Now, it's become "consistent and humane." The "C" word, apparently has been dropped. Compassion isn't in the final protocols press release, but the word "humane" appears three times. The spin-masters at City Hall seem to have opted for the less loaded word. Here, for example, is the Mayor's press spokesman, Marty McOmber:
"What's new here is that we've developed a coordinated, humane, predictable approach that really sets the exact way that you're going to go out and do this."Newly-elected City Council member Tim Burgess likes "humane" too. "I believe the rules are humane, recognize the complexity of homelessness, and reflect our long-term goal of eliminating homelessness." Great Tim. I'm glad someone thinks so.
Given how carefully this administration uses language, the subtle difference seems worth exploring.
The word compassion implies a certain amount of connectedness and having something at stake. The online dictionary says compassion is the "deep awareness of the suffering of another coupled with the wish to relieve it." Of the two words, it sets the higher bar. When I do a Google image search, here's my top hit.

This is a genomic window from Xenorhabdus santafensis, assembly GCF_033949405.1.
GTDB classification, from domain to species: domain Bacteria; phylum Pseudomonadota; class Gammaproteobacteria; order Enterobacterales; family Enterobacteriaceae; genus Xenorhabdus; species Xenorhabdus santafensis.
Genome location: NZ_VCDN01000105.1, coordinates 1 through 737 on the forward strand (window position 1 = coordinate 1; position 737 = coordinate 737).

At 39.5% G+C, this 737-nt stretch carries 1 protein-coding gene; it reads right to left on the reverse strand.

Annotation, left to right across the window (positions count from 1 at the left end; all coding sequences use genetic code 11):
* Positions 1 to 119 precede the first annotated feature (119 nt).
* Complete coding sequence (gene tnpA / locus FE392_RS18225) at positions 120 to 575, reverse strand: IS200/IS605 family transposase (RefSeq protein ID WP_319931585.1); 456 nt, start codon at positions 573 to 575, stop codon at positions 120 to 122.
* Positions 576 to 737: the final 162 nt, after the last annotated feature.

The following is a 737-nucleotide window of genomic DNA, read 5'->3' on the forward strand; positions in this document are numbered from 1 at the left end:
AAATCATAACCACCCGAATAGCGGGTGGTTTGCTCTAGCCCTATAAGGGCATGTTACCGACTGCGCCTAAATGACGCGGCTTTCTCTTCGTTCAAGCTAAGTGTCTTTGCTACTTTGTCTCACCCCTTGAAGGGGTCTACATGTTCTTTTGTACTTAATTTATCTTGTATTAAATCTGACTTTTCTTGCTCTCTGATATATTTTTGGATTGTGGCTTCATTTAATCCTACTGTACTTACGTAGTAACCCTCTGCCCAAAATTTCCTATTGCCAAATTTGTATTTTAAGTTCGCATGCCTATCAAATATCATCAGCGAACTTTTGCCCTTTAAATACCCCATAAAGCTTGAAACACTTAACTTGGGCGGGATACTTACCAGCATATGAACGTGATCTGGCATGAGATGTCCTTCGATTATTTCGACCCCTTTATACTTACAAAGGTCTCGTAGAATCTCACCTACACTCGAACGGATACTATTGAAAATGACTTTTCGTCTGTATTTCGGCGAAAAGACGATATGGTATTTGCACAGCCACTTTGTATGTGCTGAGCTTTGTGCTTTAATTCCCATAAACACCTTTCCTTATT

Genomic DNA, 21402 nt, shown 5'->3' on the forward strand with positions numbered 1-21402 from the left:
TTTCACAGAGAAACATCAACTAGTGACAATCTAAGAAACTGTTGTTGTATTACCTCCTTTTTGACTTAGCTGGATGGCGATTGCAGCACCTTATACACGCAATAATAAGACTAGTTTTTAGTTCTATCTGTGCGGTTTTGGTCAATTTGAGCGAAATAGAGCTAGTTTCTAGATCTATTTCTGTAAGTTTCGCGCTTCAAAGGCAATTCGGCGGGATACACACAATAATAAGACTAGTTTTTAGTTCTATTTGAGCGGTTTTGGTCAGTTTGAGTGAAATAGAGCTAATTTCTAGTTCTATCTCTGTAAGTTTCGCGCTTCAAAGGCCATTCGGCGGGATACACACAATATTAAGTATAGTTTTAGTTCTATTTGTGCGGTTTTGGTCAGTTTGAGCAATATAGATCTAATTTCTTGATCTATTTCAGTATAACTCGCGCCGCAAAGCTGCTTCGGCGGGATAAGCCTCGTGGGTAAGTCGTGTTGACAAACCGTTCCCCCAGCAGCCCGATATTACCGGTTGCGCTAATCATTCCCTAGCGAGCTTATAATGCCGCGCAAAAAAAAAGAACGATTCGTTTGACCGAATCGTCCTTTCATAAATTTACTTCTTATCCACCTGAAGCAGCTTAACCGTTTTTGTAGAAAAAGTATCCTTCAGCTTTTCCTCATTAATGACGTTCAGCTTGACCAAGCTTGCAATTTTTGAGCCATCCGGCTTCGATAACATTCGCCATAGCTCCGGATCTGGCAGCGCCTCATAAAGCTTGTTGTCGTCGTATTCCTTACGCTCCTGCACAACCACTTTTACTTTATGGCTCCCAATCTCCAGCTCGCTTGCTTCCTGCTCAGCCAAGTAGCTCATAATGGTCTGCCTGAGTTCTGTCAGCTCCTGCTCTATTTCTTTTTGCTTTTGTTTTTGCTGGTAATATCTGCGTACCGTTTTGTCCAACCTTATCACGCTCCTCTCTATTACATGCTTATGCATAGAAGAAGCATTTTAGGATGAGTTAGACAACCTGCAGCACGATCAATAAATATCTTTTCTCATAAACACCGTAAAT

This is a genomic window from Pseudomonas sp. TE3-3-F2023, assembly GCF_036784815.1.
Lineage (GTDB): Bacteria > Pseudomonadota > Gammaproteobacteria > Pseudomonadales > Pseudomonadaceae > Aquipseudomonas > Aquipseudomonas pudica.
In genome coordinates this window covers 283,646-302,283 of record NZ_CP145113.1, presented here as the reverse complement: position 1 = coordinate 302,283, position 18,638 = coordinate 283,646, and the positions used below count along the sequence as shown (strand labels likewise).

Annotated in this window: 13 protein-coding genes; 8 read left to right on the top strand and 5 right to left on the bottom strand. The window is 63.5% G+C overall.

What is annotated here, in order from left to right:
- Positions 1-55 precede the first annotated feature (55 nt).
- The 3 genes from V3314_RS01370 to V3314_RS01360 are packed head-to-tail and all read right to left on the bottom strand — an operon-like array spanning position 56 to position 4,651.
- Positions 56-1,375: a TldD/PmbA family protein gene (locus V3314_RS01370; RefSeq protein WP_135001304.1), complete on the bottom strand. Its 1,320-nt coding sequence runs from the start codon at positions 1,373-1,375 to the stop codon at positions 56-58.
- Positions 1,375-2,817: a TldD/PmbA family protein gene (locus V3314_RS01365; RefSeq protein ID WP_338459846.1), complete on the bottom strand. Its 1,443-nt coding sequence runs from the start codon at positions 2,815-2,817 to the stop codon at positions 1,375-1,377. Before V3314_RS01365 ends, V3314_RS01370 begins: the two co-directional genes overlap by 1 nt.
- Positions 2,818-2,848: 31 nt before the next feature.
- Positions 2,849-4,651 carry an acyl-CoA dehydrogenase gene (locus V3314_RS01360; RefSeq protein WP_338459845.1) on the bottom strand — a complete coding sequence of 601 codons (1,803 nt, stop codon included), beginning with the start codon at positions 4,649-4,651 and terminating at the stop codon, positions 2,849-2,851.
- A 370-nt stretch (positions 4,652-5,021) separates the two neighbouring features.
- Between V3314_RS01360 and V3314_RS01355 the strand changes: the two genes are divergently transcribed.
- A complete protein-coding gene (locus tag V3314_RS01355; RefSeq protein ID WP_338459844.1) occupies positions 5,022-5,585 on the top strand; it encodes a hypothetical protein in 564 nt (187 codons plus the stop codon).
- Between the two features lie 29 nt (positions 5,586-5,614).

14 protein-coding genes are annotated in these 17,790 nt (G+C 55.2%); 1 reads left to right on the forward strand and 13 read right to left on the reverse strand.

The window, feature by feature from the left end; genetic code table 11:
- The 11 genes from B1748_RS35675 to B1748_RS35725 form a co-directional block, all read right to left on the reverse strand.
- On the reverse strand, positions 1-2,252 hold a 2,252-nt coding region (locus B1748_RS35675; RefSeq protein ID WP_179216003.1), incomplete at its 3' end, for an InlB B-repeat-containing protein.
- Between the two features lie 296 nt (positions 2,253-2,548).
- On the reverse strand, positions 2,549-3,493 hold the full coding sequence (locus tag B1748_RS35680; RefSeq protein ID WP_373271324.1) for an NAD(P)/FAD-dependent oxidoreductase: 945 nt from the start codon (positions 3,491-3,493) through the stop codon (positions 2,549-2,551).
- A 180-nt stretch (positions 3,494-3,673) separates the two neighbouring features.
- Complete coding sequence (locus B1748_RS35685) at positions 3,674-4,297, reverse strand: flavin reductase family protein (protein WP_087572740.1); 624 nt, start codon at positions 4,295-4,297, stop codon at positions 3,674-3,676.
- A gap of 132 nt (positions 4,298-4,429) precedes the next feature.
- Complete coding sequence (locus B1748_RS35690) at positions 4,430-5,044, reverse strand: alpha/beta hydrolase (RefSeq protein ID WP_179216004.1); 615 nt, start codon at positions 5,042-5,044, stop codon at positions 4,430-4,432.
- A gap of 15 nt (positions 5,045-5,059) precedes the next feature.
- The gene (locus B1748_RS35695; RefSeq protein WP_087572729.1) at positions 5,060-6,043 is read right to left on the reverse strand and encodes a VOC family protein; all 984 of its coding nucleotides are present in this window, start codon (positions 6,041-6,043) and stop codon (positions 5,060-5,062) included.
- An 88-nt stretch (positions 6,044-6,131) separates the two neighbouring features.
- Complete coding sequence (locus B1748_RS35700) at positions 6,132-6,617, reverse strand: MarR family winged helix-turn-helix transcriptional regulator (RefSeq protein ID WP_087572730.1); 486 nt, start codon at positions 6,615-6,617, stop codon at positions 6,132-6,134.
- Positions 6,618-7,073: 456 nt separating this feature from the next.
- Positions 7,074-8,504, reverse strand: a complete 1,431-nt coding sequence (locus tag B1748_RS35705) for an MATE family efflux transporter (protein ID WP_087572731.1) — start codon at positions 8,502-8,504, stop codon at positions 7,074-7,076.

To be "humane" is a little easier. The online dictionary says that's "marked or motivated by concern with the alleviation of suffering." So there's "concern." And "alleviation." But pretty much everyone opposes suffering, and in the end, the concern tends to fade. The connotations are charitable and the word is more associated with children, animals, and other somewhat helpless creatures. In an image search, the top hit offers us this.
It probably isn't worth the trouble to get all exegetical on a City press release. It might have been just them wanting to avoid any unnecessary Dalai Lama associations. It's a small thing, but it was a choice. That's what makes it interesting.